Dr. Michael Kimmel is among the leading researchers and writers on men and masculinity in the world today. The author or editor of more than twenty volumes, his books include Changing Men: New Directions in Research on Men and Masculinity (1987), Men Confront Pornography (1990), The Politics of Manhood (1996), The Gender of Desire (2005) and The History of Men (2005). His documentary history, "Against the Tide: Pro-Feminist Men in the United States, 1776-1990" (Beacon, 1992), chronicled men who supported women’s equality since the founding of the country. This “inspiring, pathbreaking collection of remarkable documents” (Dissent) was also called “meticulously researched” (Booklist) and a “pioneering volume” which “will serve as an inspirational sourcebook for both women and men.” (Publishers’ Weekly). His book, Manhood in America: A Cultural History (1996) was hailed as the definitive work on the subject. Reviewers called the book “wide-ranging, level headed, human and deeply interesting” (Kirkus), “superb… thorough, impressive and fascinating” (Chicago Tribune), “perceptive and refreshing” (Indianapolis Star). One reviewer wrote that “Kimmel’s humane, pathbreaking study points the way toward a redefinition of manhood that combines strength with nurturing, personal accountability, compassion and egalitarianism” (Publishers’ Weekly).  The book also received impressive reviews in The Los Angeles Times, The Washington Post Book World (front page review), and The New York Times Book Review, which noted that this “concise, incisive” book “elucidates the masculine ideals of the past 200 years…just as shelves of feminist books have elucidated the feminine.” He also co-edited The Encyclopedia on Men and Masculinities (2 volumes, 2004) and The Handbook of Studies on Men and Masculinities . The Encyclopedia was named “best of Reference” by the New York Public Librarians Association in 2004. His newest book GUYLAND: THE PERILOUS WORLD WHERE BOYS BECOME MEN was published by HarperCollins, 2008.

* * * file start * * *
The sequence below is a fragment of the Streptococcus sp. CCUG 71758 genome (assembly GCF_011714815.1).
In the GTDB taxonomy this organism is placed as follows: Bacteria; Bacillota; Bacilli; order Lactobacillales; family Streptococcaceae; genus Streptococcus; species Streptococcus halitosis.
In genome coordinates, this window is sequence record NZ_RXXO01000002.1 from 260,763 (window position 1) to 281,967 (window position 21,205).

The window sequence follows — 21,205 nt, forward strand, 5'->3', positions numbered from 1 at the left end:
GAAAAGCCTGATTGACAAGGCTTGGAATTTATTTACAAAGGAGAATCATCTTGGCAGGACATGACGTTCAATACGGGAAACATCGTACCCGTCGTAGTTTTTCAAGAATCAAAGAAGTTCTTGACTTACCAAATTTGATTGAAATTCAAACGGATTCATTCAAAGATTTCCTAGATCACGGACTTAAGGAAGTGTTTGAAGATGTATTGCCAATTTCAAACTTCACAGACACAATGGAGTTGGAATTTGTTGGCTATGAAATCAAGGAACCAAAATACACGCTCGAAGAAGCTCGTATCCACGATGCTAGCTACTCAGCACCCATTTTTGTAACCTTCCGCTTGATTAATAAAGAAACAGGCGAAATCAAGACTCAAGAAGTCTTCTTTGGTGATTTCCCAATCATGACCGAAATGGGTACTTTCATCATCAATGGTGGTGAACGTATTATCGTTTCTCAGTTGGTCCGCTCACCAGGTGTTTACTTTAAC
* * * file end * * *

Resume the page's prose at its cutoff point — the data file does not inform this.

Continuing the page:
Read the OpEd Project Interview with Dr. Michael Kimmel

 

 

Michele Kort is a Los Angeles-based writer and editor has been a journalist for more than 25 years. Her stories have been as varied as her interests -- from popular music and film, to sports and fitness, to women's issues -- and her style is marked by thoroughness, readability and warmth. Michele is currently Senior Editor of the iconic Ms. magazine, now located in Beverly Hills. You can find some of her Ms. stories at www.msmagazine.com, and a Ms. article she's particularly proud of -- "Global Sex Rules: The Price of Silence" (about the horrific global gag rule on reproductive information) --appears in The W Effect: Bush's War on Women, edited by Laura Flanders (The Feminist Press, 2004). Michele is the author of three books, including including Soul Picnic: The Music and Passion of Laura Nyro (Thomas Dunne Books/St. Martin’s Press, 2002).You can read more about her and the articles she’s written on her website (www.michelekort.com).

 

Katherine Lanpher is an award-winning print and broadcast journalist. She is a contributing editor at both More magazine and Reader's Digest,  as well as the host of "Upstairs at the Square," a reading and performance series for the Barnes and Noble Studio page (www.bn.com/upstairs) that Daily Candy has described as "an awesome literary salon on a date with an intimate rock concert.''  Her short essays have been published in The New York Times op-ed page and Slate.com; one of those pieces turned into her memoir, "Leap Days,'' published in 2006 by Springboard Press. She is a substitute host for “The Takeaway,” a collaboration of WNYC, PRI, the BBC and the New York Times. In 2008, she won a Gracie from American Women in Radio and Television for her weekly show "More Time,'' a radio companion to More magazine that aired on XM Satellite Radio and she is the former host of a weekly podcast on the economy for TIME.com.